How we Invalidated a Wireless Communication Patent using Standards?
The patent that we received from the client was related to Wireless communication and covered the process for handling lower priority communication traffic.
This time, we thought to start the search in a regular way. We started with the development of a detailed understanding of the patent followed by a thorough analysis of file history to identify the novel aspect of the patent. The file history of a patent provides a great deal of information on where a prior art could be found. We use it more often than not; here is one account: How Intermatic could win this patent fight.
Subsequently, we implemented conventional search strategies like keyword-based search (patent/non-patent), class-based patent search, and name-based searches for prominent inventors/authors and assignees/companies in the domain of wireless telecommunication. However, conventional strategies, as they are referred internally at GreyB, yielded neither a result nor a lead.
Then, our well-known brainstorming process started. Team members got together to generate ideas on where the result might be existing. We started thinking of different ideas that can take us closer to the result.
One member of the team shared an interesting observation: A person learns things from the environment that surrounds him/her, so there was a possibility that the inventor might have got inspiration or ideas from the colleagues with whom she interacted.
That was a good data point for us. We started with collecting all the background information about the inventor, like from which university she graduated, to which organizations/committees she is linked with.
From this, we came to know that she is a member of the committee that develops IEEE standards. Though it looks to be a very basic observation, we got the hunch that we are going to find something here.
There are a lot of discussions that happen in these committee and various ideas are exchanged. So, we reviewed each and every discussion and IEEE papers in which the inventor has contributed. Guess what? We came across a version of IEEE standard 802.11 – 2007 that described a very similar concept as that of the patent, though in a bit different manner.
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That was a great find. However, before we could get any happy, we found that this standard was published post the priority date of the subject patent. So even though we had a good lead we were back to our original challenge. So we got our act together and started working on the next steps.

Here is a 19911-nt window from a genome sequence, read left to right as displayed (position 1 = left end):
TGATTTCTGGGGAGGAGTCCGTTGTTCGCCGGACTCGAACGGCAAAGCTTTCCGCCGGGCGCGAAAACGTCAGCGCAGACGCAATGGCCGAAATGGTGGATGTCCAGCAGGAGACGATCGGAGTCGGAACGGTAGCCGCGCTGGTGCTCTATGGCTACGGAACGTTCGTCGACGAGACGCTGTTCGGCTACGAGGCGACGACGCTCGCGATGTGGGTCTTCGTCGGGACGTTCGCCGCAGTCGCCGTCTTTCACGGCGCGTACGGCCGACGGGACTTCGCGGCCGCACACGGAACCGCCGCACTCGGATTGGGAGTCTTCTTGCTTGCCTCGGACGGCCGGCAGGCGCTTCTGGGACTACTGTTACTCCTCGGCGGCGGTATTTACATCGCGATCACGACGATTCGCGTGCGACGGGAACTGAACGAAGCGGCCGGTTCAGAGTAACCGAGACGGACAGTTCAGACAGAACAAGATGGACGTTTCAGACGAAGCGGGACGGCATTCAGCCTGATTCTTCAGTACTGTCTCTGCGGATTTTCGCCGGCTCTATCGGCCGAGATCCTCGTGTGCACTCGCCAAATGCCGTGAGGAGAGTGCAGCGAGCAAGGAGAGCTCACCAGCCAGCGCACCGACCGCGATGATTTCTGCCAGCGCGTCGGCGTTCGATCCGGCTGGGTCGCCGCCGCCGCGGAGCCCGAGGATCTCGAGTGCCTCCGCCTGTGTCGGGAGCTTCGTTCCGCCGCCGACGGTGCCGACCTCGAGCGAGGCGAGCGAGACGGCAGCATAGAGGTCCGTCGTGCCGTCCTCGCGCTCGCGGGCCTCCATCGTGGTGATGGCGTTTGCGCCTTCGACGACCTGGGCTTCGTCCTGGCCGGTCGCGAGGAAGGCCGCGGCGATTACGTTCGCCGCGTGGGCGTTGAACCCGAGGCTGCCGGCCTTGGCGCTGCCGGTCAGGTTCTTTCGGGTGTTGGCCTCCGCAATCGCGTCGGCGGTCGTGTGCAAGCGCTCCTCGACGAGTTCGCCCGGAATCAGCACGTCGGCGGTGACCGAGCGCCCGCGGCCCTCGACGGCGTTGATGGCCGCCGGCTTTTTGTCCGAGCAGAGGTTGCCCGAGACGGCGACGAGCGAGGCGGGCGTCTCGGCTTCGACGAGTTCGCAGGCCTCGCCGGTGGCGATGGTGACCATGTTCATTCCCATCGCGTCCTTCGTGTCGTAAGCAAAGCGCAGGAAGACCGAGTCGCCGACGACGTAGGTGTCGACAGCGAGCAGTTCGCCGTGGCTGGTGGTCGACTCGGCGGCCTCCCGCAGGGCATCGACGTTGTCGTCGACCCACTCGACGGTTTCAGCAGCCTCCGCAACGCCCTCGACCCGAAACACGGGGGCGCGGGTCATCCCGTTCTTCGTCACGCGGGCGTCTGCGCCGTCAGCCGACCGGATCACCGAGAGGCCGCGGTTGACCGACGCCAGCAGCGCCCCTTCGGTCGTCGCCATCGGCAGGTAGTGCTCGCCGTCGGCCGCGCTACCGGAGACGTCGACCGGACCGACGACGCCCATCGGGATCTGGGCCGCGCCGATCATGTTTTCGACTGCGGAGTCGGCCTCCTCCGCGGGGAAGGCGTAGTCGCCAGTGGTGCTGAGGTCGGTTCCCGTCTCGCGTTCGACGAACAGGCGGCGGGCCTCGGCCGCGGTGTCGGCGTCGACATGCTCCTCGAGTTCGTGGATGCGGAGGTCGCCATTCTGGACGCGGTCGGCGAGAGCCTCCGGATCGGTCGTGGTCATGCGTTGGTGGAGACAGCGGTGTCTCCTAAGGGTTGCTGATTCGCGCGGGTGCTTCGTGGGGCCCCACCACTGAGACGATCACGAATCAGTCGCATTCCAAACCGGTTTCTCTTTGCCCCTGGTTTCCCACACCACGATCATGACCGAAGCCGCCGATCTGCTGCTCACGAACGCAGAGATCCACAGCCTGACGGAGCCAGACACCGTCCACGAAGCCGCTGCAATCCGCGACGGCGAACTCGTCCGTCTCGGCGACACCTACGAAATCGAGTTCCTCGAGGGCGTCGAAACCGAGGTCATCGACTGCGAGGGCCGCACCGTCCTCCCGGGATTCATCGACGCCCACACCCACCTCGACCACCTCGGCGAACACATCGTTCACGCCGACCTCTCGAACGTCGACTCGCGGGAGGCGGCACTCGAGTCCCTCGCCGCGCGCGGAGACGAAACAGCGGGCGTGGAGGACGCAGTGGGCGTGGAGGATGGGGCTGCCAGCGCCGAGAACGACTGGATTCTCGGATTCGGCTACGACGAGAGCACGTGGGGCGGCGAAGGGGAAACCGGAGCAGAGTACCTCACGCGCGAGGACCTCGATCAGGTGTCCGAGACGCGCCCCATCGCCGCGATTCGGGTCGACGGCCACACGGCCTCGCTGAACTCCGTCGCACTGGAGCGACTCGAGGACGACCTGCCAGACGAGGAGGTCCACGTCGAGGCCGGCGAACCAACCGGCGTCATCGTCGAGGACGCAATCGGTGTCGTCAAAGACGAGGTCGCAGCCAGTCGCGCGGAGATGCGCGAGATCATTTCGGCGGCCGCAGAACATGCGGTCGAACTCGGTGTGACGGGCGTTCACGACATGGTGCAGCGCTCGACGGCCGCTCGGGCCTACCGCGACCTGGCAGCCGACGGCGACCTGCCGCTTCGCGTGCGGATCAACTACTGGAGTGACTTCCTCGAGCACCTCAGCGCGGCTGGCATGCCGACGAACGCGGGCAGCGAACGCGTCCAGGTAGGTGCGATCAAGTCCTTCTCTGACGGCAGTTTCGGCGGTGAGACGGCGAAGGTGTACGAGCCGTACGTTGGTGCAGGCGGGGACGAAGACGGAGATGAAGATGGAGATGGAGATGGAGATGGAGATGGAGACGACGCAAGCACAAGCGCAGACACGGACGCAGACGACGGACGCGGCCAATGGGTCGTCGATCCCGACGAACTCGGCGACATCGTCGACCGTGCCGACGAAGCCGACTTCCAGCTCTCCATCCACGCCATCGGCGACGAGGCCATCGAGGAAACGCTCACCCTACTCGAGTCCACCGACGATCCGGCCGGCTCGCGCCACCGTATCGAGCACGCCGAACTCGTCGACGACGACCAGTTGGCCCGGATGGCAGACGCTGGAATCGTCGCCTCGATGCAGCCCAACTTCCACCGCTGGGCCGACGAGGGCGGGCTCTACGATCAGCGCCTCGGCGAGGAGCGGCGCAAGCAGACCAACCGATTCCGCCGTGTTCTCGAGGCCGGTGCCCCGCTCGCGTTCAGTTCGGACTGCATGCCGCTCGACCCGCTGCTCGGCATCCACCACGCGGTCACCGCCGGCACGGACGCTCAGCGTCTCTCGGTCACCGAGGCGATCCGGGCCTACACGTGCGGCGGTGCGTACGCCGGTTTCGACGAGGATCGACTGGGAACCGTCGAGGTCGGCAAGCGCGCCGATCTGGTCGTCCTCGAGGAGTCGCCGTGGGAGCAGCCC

We were well aware that there were numbers of members that contributed to this Standard, hence there was a hope that the relevant section could have been proposed by another contributor, and before the priority date. We tried to identify at which point in time the relevant section was proposed, for approval so as to be considered as a part of the standard.
Now, the question in front of us was – how to identify this time? We again brainstormed and came up with two options –
a) Check the literature by each and every person that contributed to that standard, however, this is going to be a very time-intensive task; and
b) We knew that normative texts are proposed by the contributors of the IEEE standard, which is either accepted or rejected by the standards developing committee as part of the final published standard.
We selected option (b): We started digging normative texts that contributed towards the relevant portion of the standard and finally found a relevant document that was submitted to the committee for consideration, before the priority date of the subject patent.
Voila. Isn’t that what we were looking for!! This project was too much of a roller coaster ride for us but in the end, we felt great as it led us to something we were looking for.
Next Step: Explore more patent invalidation strategies and create your own smart patent invalidation strategy using these tactics.